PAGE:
God bless Senator Edward Kennedy and the Health Care Bill

Here lies a gentleman, he was a reformer, pioneer, the most important the fixer. Regrets he had a lot, glory a few, sin at least one. May you rest on August 25, 2009. God bless you Mr. Edward Kennedy.

As a philosopher, when history comes, you knew it!


 

First let me say a few words about the history of Senator Edward Kennedy:

Here lies a gentleman, he was a reformer, pioneer, the most important a good- natured fixer who served the need of common people.

Regrets he had a lot, glory a few, sin at least one.

May you rest on August 25, 2009.  God bless you Mr. Edward Kennedy.

 

If you do know Senator Ted Kennedy, you would know what I mean: regret, glory and sin. If you do not know, please listen the repeater on every big and small media. And newspapers. You’ll know what that mean: a fixer, regrets, glory and sin

 

Now comes his last legacy: Senator Kennedy’s universal health care bill with public option.

 

Here I will guarantee 99.99% a health care bill will be passed in the Congress. There is no meaning anymore to shout or debate in the town hall meeting to have or not have a health care bill.  From now on, we should concentrate, what is in the health care bill.

 

Finally, we had (I deliberately used the past tense) a health care bill in 2009! F.D.  Roosevelt cannot do it, Truman cannot do it, and Clinton cannot do it.  Obama did it, it is because of Senator Kennedy!  He died in the right time for his last legacy.

 

But the passed health care bill, was it really what Senator Edward Kennedy wanted? I wonder!

What I mean, we had a health care bill that might not agreeable with the one Senator Kennedy proposed: Universal with public option.

 

When history comes, you know it.

 

As a philosopher, I knew it; I already had a health care bill this year (2009).

 

In this recession, or in the early state of recovery, I think it is not the right time to pass a huge health care bill in Congress.

 

Regrettable, no one can resist it even a Philosopher like me. When history comes.

How to vaccinate the world’s most vulnerable? Build global partnerships.

Pfizer's partnerships strengthen their ability to deliver vaccines in developing countries.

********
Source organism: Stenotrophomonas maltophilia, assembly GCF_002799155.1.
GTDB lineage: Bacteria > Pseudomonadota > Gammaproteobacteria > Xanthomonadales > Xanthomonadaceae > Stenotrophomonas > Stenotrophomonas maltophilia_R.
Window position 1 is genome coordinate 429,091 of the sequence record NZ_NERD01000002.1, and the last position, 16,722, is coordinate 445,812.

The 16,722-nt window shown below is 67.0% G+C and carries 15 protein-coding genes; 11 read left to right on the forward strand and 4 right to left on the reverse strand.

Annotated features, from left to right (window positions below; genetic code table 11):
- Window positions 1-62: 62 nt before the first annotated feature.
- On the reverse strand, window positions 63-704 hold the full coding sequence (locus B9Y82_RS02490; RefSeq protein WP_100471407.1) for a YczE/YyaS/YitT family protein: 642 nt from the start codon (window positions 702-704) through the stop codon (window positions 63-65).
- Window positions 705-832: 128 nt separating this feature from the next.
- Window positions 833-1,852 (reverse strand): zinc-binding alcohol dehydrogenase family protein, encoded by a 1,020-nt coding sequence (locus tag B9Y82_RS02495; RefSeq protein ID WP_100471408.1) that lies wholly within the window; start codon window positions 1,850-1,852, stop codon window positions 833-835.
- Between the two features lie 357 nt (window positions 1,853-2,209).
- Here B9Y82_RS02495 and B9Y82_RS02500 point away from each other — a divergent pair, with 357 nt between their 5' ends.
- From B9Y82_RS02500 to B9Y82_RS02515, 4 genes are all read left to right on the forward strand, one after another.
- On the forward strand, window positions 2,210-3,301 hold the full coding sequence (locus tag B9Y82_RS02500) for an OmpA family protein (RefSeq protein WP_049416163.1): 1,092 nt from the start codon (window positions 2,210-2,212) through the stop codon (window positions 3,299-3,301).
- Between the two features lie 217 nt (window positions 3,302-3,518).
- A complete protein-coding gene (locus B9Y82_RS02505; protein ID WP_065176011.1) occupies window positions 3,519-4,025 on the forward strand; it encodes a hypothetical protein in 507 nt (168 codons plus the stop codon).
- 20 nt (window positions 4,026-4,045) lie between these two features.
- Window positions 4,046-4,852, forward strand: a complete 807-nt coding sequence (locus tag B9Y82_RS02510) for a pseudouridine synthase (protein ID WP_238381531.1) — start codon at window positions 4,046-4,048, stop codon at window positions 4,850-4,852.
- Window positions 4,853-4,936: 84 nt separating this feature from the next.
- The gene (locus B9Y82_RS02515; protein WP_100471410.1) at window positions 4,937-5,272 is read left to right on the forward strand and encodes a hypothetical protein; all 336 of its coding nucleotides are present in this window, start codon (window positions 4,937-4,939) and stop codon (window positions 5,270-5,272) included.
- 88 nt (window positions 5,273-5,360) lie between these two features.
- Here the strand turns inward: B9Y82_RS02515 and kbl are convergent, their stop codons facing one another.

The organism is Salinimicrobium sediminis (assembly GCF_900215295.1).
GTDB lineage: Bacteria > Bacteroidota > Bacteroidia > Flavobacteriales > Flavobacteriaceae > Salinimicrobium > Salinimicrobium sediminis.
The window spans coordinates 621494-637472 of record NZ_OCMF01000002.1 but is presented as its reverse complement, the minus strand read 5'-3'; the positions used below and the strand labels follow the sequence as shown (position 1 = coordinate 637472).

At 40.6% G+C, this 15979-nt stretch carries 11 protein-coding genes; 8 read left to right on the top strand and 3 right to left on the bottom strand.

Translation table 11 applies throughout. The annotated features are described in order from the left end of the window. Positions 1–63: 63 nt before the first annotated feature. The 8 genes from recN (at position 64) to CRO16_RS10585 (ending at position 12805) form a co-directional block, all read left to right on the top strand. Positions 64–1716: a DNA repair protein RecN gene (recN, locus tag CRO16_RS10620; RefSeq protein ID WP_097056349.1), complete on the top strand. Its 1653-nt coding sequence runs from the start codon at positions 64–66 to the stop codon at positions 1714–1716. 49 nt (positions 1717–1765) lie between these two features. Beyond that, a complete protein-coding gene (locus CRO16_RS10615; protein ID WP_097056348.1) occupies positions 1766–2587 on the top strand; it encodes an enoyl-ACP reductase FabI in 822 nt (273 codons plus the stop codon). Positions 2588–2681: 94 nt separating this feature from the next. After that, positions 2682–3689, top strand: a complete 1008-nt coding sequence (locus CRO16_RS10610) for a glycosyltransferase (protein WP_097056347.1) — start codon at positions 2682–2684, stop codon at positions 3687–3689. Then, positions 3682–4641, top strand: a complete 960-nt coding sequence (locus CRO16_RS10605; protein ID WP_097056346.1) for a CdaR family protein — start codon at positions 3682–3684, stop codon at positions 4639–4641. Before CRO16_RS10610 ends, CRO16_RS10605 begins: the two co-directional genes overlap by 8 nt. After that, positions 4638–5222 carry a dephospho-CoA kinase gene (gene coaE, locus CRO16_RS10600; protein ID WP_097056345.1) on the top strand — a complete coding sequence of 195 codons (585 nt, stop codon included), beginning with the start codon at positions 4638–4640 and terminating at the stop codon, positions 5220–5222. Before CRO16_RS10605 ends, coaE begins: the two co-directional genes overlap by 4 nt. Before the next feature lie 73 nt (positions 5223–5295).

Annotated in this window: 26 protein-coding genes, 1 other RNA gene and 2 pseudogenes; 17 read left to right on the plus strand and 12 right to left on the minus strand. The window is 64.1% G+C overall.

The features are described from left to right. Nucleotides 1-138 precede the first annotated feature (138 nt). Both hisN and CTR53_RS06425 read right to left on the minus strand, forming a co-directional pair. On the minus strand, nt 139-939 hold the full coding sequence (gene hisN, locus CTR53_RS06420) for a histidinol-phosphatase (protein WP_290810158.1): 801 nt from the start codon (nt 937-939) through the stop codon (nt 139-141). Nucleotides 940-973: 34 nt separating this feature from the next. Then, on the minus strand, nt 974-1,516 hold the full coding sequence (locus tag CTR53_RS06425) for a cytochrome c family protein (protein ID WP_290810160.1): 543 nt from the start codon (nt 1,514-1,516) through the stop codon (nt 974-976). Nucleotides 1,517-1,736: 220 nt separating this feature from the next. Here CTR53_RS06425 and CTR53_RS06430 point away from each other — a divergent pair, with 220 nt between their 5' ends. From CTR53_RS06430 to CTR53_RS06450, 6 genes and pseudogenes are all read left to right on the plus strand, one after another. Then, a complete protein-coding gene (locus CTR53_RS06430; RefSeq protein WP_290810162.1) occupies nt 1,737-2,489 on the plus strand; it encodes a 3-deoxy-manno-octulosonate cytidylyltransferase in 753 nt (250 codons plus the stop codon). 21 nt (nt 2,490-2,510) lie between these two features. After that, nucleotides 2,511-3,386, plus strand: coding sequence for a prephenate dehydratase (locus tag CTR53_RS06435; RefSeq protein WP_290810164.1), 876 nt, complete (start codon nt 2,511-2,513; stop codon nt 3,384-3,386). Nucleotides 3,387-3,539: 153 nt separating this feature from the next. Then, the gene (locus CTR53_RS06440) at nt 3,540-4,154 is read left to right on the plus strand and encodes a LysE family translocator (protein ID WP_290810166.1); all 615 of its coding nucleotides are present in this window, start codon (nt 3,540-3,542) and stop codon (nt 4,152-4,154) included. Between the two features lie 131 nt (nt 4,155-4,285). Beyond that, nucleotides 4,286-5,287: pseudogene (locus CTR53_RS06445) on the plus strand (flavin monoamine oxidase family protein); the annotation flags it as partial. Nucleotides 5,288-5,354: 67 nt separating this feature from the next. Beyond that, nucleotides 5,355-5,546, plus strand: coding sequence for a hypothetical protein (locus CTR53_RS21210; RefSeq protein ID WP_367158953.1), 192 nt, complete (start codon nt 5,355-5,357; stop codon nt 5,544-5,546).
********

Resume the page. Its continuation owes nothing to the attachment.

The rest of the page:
Susan Silbermann, Global President of Pfizer Vaccines, looks on as a health care worker administers a vaccine in Rwanda. Photo: Courtesy of Pfizer.
Sponsored
  • Community healthcare workers face many challenges in their work, including often traveling far distances to see their clients
  • Pfizer is helping to drive the UN's sustainable development goals through partnerships.
  • Pfizer partnered with AMP and the World Health Organization to develop a training program for healthcare workers.
Keep reading Show less

Why the White House Correspondents’ Association dinner won’t feature a comedian in 2019

It's the first time the association hasn't hired a comedian in 16 years.

(Photo by Anna Webber/Getty Images for Vulture Festival)
Culture & Religion
  • The 2018 WHCA ended in controversy after comedian Michelle Wolf made jokes some considered to be offensive.
  • The WHCA apologized for Wolf's jokes, though some journalists and many comedians backed the comedian and decried arguments in favor of limiting the types of speech permitted at the event.
  • Ron Chernow, who penned a bestselling biography of Alexander Hamilton, will speak at next year's dinner.
Keep reading Show less

Juice is terrible for children. Why do we keep giving it to them?

A glass of juice has as much sugar, ounce for ounce, as a full-calorie soda. And those vitamins do almost nothing.

Pixabay user Stocksnap
popular

Quick: think back to childhood (if you've reached the scary clown you've gone too far). What did your parents or guardians give you to keep you quiet? If you're anything like most parents, it was juice. But here's the thing: juice is bad for you. 

Keep reading Show less

A new study says alcohol changes how the brain creates memories

A study on flies may hold the key to future addiction treatments.

Scott Barbour/Getty Images
Mind & Brain
  • A new study suggests that drinking alcohol can affect how memories are stored away as good or bad.
  • This may have drastic implications for how addiction is caused and how people recall intoxication.
  • The findings may one day lead to a new form of treatment for those suffering from addiction.
Keep reading Show less